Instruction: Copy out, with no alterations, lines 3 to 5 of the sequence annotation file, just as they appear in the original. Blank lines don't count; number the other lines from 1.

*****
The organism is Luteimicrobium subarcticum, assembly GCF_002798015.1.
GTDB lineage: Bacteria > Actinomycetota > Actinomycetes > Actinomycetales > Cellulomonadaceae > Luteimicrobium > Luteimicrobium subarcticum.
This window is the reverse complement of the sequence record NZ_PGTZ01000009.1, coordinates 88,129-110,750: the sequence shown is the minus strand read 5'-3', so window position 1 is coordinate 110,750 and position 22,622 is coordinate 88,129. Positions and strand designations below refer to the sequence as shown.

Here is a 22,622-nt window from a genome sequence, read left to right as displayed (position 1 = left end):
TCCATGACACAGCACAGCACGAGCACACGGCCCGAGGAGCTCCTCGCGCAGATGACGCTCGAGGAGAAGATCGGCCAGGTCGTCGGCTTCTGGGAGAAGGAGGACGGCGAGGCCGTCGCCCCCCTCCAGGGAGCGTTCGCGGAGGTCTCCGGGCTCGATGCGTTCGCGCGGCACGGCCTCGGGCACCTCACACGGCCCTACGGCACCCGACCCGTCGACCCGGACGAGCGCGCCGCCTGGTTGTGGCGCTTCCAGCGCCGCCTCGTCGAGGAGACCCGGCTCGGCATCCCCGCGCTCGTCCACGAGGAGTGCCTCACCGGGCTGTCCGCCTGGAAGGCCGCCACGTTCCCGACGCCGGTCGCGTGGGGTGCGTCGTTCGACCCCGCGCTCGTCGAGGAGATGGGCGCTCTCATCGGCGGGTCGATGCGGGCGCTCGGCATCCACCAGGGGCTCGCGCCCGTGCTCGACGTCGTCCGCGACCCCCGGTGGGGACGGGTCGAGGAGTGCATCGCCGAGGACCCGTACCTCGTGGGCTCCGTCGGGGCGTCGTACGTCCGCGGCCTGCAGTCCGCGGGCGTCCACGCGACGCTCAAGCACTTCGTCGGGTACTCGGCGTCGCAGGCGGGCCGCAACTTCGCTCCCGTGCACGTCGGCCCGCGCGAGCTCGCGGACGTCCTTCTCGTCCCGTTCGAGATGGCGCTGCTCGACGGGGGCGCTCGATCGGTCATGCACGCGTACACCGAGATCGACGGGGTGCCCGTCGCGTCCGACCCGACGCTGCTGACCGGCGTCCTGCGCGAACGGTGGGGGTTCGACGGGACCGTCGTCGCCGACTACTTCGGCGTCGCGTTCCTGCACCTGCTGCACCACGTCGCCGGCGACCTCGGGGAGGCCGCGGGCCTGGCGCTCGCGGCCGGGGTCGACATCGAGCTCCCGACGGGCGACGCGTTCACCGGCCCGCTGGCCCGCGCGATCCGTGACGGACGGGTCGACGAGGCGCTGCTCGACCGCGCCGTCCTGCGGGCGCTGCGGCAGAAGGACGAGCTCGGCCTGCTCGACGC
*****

This window is the reverse complement of the sequence record NZ_PGTZ01000009.1, coordinates 88,129-110,750: the sequence shown is the minus strand read 5'-3', so window position 1 is coordinate 110,750 and position 22,622 is coordinate 88,129. Positions and strand designations below refer to the sequence as shown.

Here is a 22,622-nt window from a genome sequence, read left to right as displayed (position 1 = left end):
TCCATGACACAGCACAGCACGAGCACACGGCCCGAGGAGCTCCTCGCGCAGATGACGCTCGAGGAGAAGATCGGCCAGGTCGTCGGCTTCTGGGAGAAGGAGGACGGCGAGGCCGTCGCCCCCCTCCAGGGAGCGTTCGCGGAGGTCTCCGGGCTCGATGCGTTCGCGCGGCACGGCCTCGGGCACCTCACACGGCCCTACGGCACCCGACCCGTCGACCCGGACGAGCGCGCCGCCTGGTTGTGGCGCTTCCAGCGCCGCCTCGTCGAGGAGACCCGGCTCGGCATCCCCGCGCTCGTCCACGAGGAGTGCCTCACCGGGCTGTCCGCCTGGAAGGCCGCCACGTTCCCGACGCCGGTCGCGTGGGGTGCGTCGTTCGACCCCGCGCTCGTCGAGGAGATGGGCGCTCTCATCGGCGGGTCGATGCGGGCGCTCGGCATCCACCAGGGGCTCGCGCCCGTGCTCGACGTCGTCCGCGACCCCCGGTGGGGACGGGTCGAGGAGTGCATCGCCGAGGACCCGTACCTCGTGGGCTCCGTCGGGGCGTCGTACGTCCGCGGCCTGCAGTCCGCGGGCGTCCACGCGACGCTCAAGCACTTCGTCGGGTACTCGGCGTCGCAGGCGGGCCGCAACTTCGCTCCCGTGCACGTCGGCCCGCGCGAGCTCGCGGACGTCCTTCTCGTCCCGTTCGAGATGGCGCTGCTCGACGGGGGCGCTCGATCGGTCATGCACGCGTACACCGAGATCGACGGGGTGCCCGTCGCGTCCGACCCGACGCTGCTGACCGGCGTCCTGCGCGAACGGTGGGGGTTCGACGGGACCGTCGTCGCCGACTACTTCGGCGTCGCGTTCCTGCACCTGCTGCACCACGTCGCCGGCGACCTCGGGGAGGCCGCGGGCCTGGCGCTCGCGGCCGGGGTCGACATCGAGCTCCCGACGGGCGACGCGTTCACCGGCCCGCTGGCCCGCGCGATCCGTGACGGACGGGTCGACGAGGCGCTGCTCGACCGCGCCGTCCTGCGGGCGCTGCGGCAGAAGGACGAGCTCGGCCTGCTCGACGC